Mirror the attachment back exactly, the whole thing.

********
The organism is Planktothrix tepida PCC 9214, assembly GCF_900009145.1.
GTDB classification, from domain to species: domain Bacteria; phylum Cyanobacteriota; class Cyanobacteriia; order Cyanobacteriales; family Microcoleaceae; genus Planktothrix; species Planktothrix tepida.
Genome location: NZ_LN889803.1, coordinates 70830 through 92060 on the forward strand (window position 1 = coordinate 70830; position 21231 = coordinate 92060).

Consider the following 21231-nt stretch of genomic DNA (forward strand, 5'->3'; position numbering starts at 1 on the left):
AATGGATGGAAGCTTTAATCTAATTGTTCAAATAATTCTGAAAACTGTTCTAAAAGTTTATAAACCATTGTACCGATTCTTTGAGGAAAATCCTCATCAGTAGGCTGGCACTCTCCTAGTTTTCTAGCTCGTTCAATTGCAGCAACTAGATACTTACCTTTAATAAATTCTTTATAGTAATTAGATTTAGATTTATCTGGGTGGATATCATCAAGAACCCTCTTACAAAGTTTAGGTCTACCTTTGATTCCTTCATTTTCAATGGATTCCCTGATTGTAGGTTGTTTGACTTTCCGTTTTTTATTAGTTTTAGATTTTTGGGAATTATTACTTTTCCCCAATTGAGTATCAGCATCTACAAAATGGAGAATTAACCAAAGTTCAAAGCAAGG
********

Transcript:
The organism is Planktothrix tepida PCC 9214, assembly GCF_900009145.1.
GTDB classification, from domain to species: domain Bacteria; phylum Cyanobacteriota; class Cyanobacteriia; order Cyanobacteriales; family Microcoleaceae; genus Planktothrix; species Planktothrix tepida.
Genome location: NZ_LN889803.1, coordinates 70830 through 92060 on the forward strand (window position 1 = coordinate 70830; position 21231 = coordinate 92060).

Consider the following 21231-nt stretch of genomic DNA (forward strand, 5'->3'; position numbering starts at 1 on the left):
AATGGATGGAAGCTTTAATCTAATTGTTCAAATAATTCTGAAAACTGTTCTAAAAGTTTATAAACCATTGTACCGATTCTTTGAGGAAAATCCTCATCAGTAGGCTGGCACTCTCCTAGTTTTCTAGCTCGTTCAATTGCAGCAACTAGATACTTACCTTTAATAAATTCTTTATAGTAATTAGATTTAGATTTATCTGGGTGGATATCATCAAGAACCCTCTTACAAAGTTTAGGTCTACCTTTGATTCCTTCATTTTCAATGGATTCCCTGATTGTAGGTTGTTTGACTTTCCGTTTTTTATTAGTTTTAGATTTTTGGGAATTATTACTTTTCCCCAATTGAGTATCAGCATCTACAAAATGGAGAATTAACCAAAGTTCAAAGCAAGG